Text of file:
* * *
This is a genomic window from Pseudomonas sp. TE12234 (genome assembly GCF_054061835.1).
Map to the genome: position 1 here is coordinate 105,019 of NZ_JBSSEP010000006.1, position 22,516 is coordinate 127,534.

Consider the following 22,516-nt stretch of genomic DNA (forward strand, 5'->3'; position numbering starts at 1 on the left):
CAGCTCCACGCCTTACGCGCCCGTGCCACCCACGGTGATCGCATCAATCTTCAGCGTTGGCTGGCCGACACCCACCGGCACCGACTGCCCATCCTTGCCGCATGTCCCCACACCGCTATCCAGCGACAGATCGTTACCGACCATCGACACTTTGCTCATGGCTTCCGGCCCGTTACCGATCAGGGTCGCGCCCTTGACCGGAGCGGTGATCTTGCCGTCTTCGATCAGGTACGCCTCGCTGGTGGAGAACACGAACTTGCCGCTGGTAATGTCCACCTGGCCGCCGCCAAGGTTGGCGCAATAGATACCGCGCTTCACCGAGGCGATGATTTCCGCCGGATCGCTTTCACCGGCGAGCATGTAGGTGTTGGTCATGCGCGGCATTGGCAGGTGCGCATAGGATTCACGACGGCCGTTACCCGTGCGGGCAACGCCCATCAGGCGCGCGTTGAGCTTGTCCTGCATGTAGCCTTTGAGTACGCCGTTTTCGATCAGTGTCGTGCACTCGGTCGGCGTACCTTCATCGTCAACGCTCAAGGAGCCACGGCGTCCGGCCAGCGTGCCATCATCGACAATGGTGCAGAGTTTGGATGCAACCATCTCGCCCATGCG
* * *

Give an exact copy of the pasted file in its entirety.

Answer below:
This is a genomic window from Pseudomonas sp. TE12234 (genome assembly GCF_054061835.1).
Map to the genome: position 1 here is coordinate 105,019 of NZ_JBSSEP010000006.1, position 22,516 is coordinate 127,534.

Consider the following 22,516-nt stretch of genomic DNA (forward strand, 5'->3'; position numbering starts at 1 on the left):
CAGCTCCACGCCTTACGCGCCCGTGCCACCCACGGTGATCGCATCAATCTTCAGCGTTGGCTGGCCGACACCCACCGGCACCGACTGCCCATCCTTGCCGCATGTCCCCACACCGCTATCCAGCGACAGATCGTTACCGACCATCGACACTTTGCTCATGGCTTCCGGCCCGTTACCGATCAGGGTCGCGCCCTTGACCGGAGCGGTGATCTTGCCGTCTTCGATCAGGTACGCCTCGCTGGTGGAGAACACGAACTTGCCGCTGGTAATGTCCACCTGGCCGCCGCCAAGGTTGGCGCAATAGATACCGCGCTTCACCGAGGCGATGATTTCCGCCGGATCGCTTTCACCGGCGAGCATGTAGGTGTTGGTCATGCGCGGCATTGGCAGGTGCGCATAGGATTCACGACGGCCGTTACCCGTGCGGGCAACGCCCATCAGGCGCGCGTTGAGCTTGTCCTGCATGTAGCCTTTGAGTACGCCGTTTTCGATCAGTGTCGTGCACTCGGTCGGCGTACCTTCATCGTCAACGCTCAAGGAGCCACGGCGTCCGGCCAGCGTGCCATCATCGACAATGGTGCAGAGTTTGGATGCAACCATCTCGCCCATGCG